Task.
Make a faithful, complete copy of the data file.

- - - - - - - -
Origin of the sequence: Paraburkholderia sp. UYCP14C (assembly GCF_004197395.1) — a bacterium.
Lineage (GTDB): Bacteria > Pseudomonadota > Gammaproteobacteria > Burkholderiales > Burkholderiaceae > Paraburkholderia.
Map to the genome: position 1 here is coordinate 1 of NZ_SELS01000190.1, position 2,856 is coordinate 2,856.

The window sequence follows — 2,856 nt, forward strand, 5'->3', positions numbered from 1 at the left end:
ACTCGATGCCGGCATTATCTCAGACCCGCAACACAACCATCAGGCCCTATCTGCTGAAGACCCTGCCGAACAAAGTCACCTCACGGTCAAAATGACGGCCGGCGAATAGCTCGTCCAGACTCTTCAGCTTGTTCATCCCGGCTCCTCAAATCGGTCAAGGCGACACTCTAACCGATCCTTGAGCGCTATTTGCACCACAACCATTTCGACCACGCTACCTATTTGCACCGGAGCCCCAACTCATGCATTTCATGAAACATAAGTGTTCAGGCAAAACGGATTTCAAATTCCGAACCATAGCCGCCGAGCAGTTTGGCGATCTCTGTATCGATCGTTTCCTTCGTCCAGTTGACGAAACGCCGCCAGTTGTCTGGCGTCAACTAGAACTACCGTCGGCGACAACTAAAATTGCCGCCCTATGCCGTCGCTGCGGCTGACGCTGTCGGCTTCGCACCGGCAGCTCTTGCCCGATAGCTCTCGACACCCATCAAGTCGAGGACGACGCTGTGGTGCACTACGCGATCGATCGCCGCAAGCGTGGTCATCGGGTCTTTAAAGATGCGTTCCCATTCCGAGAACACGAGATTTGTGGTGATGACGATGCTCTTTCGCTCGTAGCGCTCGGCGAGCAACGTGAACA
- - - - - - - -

Origin of the sequence: Paraburkholderia sp. UYCP14C (assembly GCF_004197395.1) — a bacterium.
Lineage (GTDB): Bacteria > Pseudomonadota > Gammaproteobacteria > Burkholderiales > Burkholderiaceae > Paraburkholderia.
Map to the genome: position 1 here is coordinate 1 of NZ_SELS01000190.1, position 2,856 is coordinate 2,856.

The window sequence follows — 2,856 nt, forward strand, 5'->3', positions numbered from 1 at the left end:
ACTCGATGCCGGCATTATCTCAGACCCGCAACACAACCATCAGGCCCTATCTGCTGAAGACCCTGCCGAACAAAGTCACCTCACGGTCAAAATGACGGCCGGCGAATAGCTCGTCCAGACTCTTCAGCTTGTTCATCCCGGCTCCTCAAATCGGTCAAGGCGACACTCTAACCGATCCTTGAGCGCTATTTGCACCACAACCATTTCGACCACGCTACCTATTTGCACCGGAGCCCCAACTCATGCATTTCATGAAACATAAGTGTTCAGGCAAAACGGATTTCAAATTCCGAACCATAGCCGCCGAGCAGTTTGGCGATCTCTGTATCGATCGTTTCCTTCGTCCAGTTGACGAAACGCCGCCAGTTGTCTGGCGTCAACTAGAACTACCGTCGGCGACAACTAAAATTGCCGCCCTATGCCGTCGCTGCGGCTGACGCTGTCGGCTTCGCACCGGCAGCTCTTGCCCGATAGCTCTCGACACCCATCAAGTCGAGGACGACGCTGTGGTGCACTACGCGATCGATCGCCGCAAGCGTGGTCATCGGGTCTTTAAAGATGCGTTCCCATTCCGAGAACACGAGATTTGTGGTGATGACGATGCTCTTTCGCTCGTAGCGCTCGGCGAGCAACGTGAACA